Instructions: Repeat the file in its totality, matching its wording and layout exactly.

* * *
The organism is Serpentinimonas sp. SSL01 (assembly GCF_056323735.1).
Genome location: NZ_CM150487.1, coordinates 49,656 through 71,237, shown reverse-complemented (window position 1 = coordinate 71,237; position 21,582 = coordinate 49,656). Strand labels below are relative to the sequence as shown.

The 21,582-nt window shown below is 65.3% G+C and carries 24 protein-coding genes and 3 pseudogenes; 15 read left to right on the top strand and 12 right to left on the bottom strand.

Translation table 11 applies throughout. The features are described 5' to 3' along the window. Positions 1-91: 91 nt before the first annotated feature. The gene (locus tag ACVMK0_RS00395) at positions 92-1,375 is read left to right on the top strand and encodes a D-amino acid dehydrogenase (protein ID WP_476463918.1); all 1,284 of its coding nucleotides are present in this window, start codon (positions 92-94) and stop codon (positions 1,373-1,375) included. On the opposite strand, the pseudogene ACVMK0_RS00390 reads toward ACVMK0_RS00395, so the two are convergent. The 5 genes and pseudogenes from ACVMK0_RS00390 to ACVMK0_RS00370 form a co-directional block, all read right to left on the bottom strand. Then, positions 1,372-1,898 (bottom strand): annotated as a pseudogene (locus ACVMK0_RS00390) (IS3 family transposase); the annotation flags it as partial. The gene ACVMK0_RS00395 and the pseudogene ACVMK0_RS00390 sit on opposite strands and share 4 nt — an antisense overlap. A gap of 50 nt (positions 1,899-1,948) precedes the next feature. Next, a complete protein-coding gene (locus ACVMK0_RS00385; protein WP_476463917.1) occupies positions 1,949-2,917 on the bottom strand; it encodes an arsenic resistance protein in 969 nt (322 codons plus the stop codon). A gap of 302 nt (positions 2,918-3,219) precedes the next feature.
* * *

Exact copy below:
The organism is Serpentinimonas sp. SSL01 (assembly GCF_056323735.1).
Genome location: NZ_CM150487.1, coordinates 49,656 through 71,237, shown reverse-complemented (window position 1 = coordinate 71,237; position 21,582 = coordinate 49,656). Strand labels below are relative to the sequence as shown.

The 21,582-nt window shown below is 65.3% G+C and carries 24 protein-coding genes and 3 pseudogenes; 15 read left to right on the top strand and 12 right to left on the bottom strand.

Translation table 11 applies throughout. The features are described 5' to 3' along the window. Positions 1-91: 91 nt before the first annotated feature. The gene (locus tag ACVMK0_RS00395) at positions 92-1,375 is read left to right on the top strand and encodes a D-amino acid dehydrogenase (protein ID WP_476463918.1); all 1,284 of its coding nucleotides are present in this window, start codon (positions 92-94) and stop codon (positions 1,373-1,375) included. On the opposite strand, the pseudogene ACVMK0_RS00390 reads toward ACVMK0_RS00395, so the two are convergent. The 5 genes and pseudogenes from ACVMK0_RS00390 to ACVMK0_RS00370 form a co-directional block, all read right to left on the bottom strand. Then, positions 1,372-1,898 (bottom strand): annotated as a pseudogene (locus ACVMK0_RS00390) (IS3 family transposase); the annotation flags it as partial. The gene ACVMK0_RS00395 and the pseudogene ACVMK0_RS00390 sit on opposite strands and share 4 nt — an antisense overlap. A gap of 50 nt (positions 1,899-1,948) precedes the next feature. Next, a complete protein-coding gene (locus ACVMK0_RS00385; protein WP_476463917.1) occupies positions 1,949-2,917 on the bottom strand; it encodes an arsenic resistance protein in 969 nt (322 codons plus the stop codon). A gap of 302 nt (positions 2,918-3,219) precedes the next feature.